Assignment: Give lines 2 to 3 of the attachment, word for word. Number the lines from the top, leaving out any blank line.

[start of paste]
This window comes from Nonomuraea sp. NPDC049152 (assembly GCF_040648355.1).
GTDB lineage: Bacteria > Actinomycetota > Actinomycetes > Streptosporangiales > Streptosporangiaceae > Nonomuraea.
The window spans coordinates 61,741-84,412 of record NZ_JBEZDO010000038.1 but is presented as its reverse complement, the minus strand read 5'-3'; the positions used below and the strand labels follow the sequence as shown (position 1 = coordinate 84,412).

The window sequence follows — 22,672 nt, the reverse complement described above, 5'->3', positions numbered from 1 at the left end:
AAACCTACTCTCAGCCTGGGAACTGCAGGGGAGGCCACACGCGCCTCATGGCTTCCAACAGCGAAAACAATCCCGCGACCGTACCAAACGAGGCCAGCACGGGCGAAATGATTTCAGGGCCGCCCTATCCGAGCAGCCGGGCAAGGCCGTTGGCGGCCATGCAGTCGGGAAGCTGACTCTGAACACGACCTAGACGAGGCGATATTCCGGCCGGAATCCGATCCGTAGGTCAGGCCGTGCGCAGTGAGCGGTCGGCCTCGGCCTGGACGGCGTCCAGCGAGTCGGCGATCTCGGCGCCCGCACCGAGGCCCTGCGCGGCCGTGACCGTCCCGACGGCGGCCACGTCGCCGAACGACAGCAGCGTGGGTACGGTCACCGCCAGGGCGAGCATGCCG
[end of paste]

GTDB lineage: Bacteria > Actinomycetota > Actinomycetes > Streptosporangiales > Streptosporangiaceae > Nonomuraea.
The window spans coordinates 61,741-84,412 of record NZ_JBEZDO010000038.1 but is presented as its reverse complement, the minus strand read 5'-3'; the positions used below and the strand labels follow the sequence as shown (position 1 = coordinate 84,412).